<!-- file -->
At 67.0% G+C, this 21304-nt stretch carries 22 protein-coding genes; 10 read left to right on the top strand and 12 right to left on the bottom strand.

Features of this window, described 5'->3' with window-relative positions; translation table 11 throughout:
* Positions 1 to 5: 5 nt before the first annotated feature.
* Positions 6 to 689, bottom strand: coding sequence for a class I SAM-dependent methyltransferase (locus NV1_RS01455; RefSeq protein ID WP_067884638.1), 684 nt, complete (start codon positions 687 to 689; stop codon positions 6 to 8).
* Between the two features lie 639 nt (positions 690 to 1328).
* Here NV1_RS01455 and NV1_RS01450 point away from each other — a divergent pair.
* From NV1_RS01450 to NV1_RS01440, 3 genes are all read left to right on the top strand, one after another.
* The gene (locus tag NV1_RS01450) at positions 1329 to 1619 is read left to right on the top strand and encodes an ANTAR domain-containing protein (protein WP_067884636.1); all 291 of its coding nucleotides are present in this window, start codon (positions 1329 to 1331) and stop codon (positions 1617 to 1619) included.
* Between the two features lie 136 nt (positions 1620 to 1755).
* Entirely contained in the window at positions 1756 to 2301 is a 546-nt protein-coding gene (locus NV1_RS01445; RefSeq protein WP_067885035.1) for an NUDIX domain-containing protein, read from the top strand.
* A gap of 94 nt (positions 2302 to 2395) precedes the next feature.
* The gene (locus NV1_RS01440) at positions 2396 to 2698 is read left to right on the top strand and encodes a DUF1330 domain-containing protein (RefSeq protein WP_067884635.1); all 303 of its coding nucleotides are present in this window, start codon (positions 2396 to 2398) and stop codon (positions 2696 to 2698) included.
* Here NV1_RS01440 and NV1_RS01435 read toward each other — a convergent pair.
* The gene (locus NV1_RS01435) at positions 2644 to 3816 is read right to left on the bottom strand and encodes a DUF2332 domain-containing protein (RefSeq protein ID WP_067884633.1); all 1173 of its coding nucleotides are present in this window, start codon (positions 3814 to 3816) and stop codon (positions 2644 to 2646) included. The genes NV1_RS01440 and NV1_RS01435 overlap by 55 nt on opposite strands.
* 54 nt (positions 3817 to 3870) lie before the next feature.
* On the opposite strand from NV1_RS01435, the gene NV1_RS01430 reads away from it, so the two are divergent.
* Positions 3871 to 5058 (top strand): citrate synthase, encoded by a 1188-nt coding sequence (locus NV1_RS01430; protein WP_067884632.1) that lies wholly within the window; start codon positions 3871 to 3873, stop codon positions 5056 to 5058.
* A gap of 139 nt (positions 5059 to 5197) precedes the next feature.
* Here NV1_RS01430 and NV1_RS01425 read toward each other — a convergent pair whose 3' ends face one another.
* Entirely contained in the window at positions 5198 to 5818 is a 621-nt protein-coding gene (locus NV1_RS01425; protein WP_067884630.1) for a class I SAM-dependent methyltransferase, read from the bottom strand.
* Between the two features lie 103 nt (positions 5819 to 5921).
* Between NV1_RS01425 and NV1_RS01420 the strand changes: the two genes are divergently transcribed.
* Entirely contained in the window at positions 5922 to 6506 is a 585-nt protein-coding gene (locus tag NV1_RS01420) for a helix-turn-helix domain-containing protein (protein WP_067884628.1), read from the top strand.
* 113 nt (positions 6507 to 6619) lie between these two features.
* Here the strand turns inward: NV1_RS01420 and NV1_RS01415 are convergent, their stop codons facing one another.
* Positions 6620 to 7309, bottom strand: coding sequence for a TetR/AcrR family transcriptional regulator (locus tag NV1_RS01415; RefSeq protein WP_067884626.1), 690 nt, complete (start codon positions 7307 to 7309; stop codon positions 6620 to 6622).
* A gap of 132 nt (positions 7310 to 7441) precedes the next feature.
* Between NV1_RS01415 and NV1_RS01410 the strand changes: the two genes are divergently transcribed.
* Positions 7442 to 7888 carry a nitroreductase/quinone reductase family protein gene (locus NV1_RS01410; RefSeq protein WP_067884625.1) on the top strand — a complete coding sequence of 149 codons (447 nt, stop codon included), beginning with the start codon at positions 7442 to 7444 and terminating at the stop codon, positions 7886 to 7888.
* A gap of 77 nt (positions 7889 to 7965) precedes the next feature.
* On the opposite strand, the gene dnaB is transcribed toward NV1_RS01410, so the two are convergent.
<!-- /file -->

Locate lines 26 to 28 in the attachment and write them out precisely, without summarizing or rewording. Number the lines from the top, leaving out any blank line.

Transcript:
* Positions 6620 to 7309, bottom strand: coding sequence for a TetR/AcrR family transcriptional regulator (locus tag NV1_RS01415; RefSeq protein WP_067884626.1), 690 nt, complete (start codon positions 7307 to 7309; stop codon positions 6620 to 6622).
* A gap of 132 nt (positions 7310 to 7441) precedes the next feature.
* Between NV1_RS01415 and NV1_RS01410 the strand changes: the two genes are divergently transcribed.